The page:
Another Saké table at the UNLVino grand tasting was manned by Pacific International Liquor, Inc., who were also at UNLVino last year. They represent several different Saké breweries. At this table, I made quite a fascinating find, which I will tell you about last.
The Shichiken "Seven Wise Men" Junmai Ginjo (about $30), which is made in the Yamanashi Prefecture and has a SMV of +4, was said to be a "Saké lover's Saké." It starts off with some bitterness but smooths out on your palate and during the finish. It is full bodied and has a distinctive steamed rice flavor. It definitely is not something that someone new to Saké would likely enjoy. I was a bit torn over the taste, not fully sure whether I liked it or not. I might prefer to drink it with food.
The rest of the Saké comes from Nagai Sake Inc., a brewery located in the Gunma Prefecture. The brewery was founded in 1886 when Shoji Nagai came to this area seeking an exceptional water to make Saké. This prefecture is well known for its mountain spring water as well as the beautiful Mizubasho flowers that bloom in the spring and summer. The name of the line of Sakés I tasted, Mizbasho, derives from these flowers.
The Mizbasho "Early Bloom" Junmai Ginjo (about $20) is made from Yamada Nishiki rice, which has been polished to 50%, and has an SMV of +4. It was a full bodied Saké with a smooth taste of fruit, including melon and pear, and a slight touch of honey. It had a fairly lengthy finish and I very much enjoyed it. At this price point, I think it is a very good buy, as well as a Saké for those new to Saké.
The Mizbasho Junmai Daiginjo (about $25/500ml) is also made from Yamada Nishiki rice, which has been polished to 50%, but has an SMV of +3. I found this Saké to be a little sweeter than the Ginjo, as well as more floral and elegant. It was also very smooth, with a long finish, and definitely would be even better paired with food. If you concentrated more on the taste of this Saké, you realize its complexity. I definitely recommend this one.Finally, one of my top finds at UNLVino, was the Mizbasho "Pure" Sparkling Saké ($50). Now I have had several other sparkling Sakés and they are usually casual, fun little drinks. Nothing serious, just a refreshing and slightly effervescent drink. But this sparkling Saké is the real deal, a serious drink on the level to compete with French Champagne.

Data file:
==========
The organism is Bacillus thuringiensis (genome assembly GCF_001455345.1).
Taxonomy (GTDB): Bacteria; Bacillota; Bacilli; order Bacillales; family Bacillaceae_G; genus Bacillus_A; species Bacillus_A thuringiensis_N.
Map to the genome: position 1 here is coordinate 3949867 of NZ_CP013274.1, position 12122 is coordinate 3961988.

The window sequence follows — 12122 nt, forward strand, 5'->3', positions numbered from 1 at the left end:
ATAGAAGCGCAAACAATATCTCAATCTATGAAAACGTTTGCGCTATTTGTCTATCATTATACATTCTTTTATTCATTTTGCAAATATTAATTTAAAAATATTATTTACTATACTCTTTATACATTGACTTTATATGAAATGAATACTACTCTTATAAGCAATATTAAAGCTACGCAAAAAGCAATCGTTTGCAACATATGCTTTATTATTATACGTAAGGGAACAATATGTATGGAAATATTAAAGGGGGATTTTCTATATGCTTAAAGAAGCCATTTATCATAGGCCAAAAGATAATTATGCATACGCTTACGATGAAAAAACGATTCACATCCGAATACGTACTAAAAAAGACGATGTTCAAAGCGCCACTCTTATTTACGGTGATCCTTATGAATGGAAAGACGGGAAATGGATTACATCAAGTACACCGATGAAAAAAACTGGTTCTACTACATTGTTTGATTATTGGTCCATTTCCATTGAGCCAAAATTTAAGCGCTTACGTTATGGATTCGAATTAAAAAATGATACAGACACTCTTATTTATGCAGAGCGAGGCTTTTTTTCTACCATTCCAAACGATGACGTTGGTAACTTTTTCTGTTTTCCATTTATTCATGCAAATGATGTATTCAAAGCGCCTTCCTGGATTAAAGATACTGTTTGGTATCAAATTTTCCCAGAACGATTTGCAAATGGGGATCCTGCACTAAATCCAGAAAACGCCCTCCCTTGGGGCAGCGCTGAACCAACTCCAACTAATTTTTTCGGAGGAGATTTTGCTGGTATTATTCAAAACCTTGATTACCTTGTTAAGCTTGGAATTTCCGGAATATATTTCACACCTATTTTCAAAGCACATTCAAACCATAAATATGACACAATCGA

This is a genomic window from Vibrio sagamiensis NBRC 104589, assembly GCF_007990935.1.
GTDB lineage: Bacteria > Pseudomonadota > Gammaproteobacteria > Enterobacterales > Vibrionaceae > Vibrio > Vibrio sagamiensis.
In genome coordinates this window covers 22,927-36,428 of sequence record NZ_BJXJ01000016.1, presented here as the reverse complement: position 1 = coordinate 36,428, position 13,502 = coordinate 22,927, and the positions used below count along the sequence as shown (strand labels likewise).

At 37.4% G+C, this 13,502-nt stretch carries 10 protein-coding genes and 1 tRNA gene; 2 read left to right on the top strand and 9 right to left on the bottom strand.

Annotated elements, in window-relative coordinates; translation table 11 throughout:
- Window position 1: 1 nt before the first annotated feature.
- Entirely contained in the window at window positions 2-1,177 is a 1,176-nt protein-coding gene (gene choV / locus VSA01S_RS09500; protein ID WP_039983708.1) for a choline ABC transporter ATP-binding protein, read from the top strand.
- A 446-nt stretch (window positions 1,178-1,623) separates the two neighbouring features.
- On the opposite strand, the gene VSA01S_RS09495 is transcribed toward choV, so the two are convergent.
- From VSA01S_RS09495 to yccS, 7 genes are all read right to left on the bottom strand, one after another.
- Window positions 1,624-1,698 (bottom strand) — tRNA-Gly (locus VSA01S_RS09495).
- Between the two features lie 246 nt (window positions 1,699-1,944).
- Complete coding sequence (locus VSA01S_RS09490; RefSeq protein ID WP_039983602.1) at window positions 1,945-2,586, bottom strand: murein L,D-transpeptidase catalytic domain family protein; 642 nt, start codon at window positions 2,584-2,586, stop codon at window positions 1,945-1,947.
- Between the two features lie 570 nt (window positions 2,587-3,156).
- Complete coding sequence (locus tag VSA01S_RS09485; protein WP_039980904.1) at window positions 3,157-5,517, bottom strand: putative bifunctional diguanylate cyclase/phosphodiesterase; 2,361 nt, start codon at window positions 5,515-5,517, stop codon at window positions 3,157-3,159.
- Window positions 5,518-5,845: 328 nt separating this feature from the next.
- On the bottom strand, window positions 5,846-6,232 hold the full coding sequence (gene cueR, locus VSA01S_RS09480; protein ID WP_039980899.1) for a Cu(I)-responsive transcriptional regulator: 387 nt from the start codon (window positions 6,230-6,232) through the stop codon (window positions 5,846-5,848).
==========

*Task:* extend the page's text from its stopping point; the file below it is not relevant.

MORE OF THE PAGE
The brewery actually uses some of the French Champagne methods to create this Saké, such as an in-bottle secondary fermentation. In the spring of 2003, brewery owner Sho Nagai, working with a Frenchman, desired to produce a top notch Sparkling Saké. It took five years of experimentation to finally create this one. Besides the "Pure", they also make a sparkling "Nigori."
The famed Yamada Nishiki rice is used and it has an SMV of +10, making it very dry. It also has an alcohol content of 13%. It has a pale color with plenty of small bubbles within it. It is definitely dry, almost austere, and has the taste of a good Champagne. You get some subtle apple and pear flavors, with a touch of almost yeastiness. It has a lengthy finish, making you desire more. If you did a blind taste, I doubt anyone would know this was made from rice. I highly recommend this sparkling Saké!
Luckily for me, the ULVino wine auction had a lot of three bottles of the Mizbasho "Pure" Sparkling Saké. I placed my bid and fortunately, no one else outbid me. I actually got the Saké for close to half price. What a steal! I can't wait now to share this sparkling Saké, though I won't tell them at first that it is a Saké.